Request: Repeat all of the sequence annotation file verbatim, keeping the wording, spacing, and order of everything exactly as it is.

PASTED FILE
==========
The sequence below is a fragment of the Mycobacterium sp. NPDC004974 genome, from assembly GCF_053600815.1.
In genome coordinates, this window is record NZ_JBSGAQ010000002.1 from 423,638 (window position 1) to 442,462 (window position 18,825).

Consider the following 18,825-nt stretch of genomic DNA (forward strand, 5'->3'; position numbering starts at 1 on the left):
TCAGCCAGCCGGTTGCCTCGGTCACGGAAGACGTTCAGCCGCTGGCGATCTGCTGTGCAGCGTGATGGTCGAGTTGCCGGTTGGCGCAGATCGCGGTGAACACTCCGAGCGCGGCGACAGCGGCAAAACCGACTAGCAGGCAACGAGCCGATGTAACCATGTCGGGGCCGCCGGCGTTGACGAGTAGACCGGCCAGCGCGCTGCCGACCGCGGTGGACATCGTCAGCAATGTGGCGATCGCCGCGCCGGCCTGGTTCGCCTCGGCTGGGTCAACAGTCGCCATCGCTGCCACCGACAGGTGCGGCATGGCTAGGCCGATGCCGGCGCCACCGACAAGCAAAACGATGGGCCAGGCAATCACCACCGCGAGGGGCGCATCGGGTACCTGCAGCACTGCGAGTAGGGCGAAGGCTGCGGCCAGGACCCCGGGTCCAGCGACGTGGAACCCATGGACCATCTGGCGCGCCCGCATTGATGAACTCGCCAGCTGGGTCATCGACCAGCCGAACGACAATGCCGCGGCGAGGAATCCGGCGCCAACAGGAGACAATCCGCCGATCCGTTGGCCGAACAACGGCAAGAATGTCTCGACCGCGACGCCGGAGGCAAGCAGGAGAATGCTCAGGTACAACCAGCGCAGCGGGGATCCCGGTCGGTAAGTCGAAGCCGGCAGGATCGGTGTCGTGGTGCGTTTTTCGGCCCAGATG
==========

The sequence below is a fragment of the Mycobacterium sp. NPDC004974 genome, from assembly GCF_053600815.1.
In genome coordinates, this window is record NZ_JBSGAQ010000002.1 from 423,638 (window position 1) to 442,462 (window position 18,825).

Consider the following 18,825-nt stretch of genomic DNA (forward strand, 5'->3'; position numbering starts at 1 on the left):
TCAGCCAGCCGGTTGCCTCGGTCACGGAAGACGTTCAGCCGCTGGCGATCTGCTGTGCAGCGTGATGGTCGAGTTGCCGGTTGGCGCAGATCGCGGTGAACACTCCGAGCGCGGCGACAGCGGCAAAACCGACTAGCAGGCAACGAGCCGATGTAACCATGTCGGGGCCGCCGGCGTTGACGAGTAGACCGGCCAGCGCGCTGCCGACCGCGGTGGACATCGTCAGCAATGTGGCGATCGCCGCGCCGGCCTGGTTCGCCTCGGCTGGGTCAACAGTCGCCATCGCTGCCACCGACAGGTGCGGCATGGCTAGGCCGATGCCGGCGCCACCGACAAGCAAAACGATGGGCCAGGCAATCACCACCGCGAGGGGCGCATCGGGTACCTGCAGCACTGCGAGTAGGGCGAAGGCTGCGGCCAGGACCCCGGGTCCAGCGACGTGGAACCCATGGACCATCTGGCGCGCCCGCATTGATGAACTCGCCAGCTGGGTCATCGACCAGCCGAACGACAATGCCGCGGCGAGGAATCCGGCGCCAACAGGAGACAATCCGCCGATCCGTTGGCCGAACAACGGCAAGAATGTCTCGACCGCGACGCCGGAGGCAAGCAGGAGAATGCTCAGGTACAACCAGCGCAGCGGGGATCCCGGTCGGTAAGTCGAAGCCGGCAGGATCGGTGTCGTGGTGCGTTTTTCGGCCCAGATG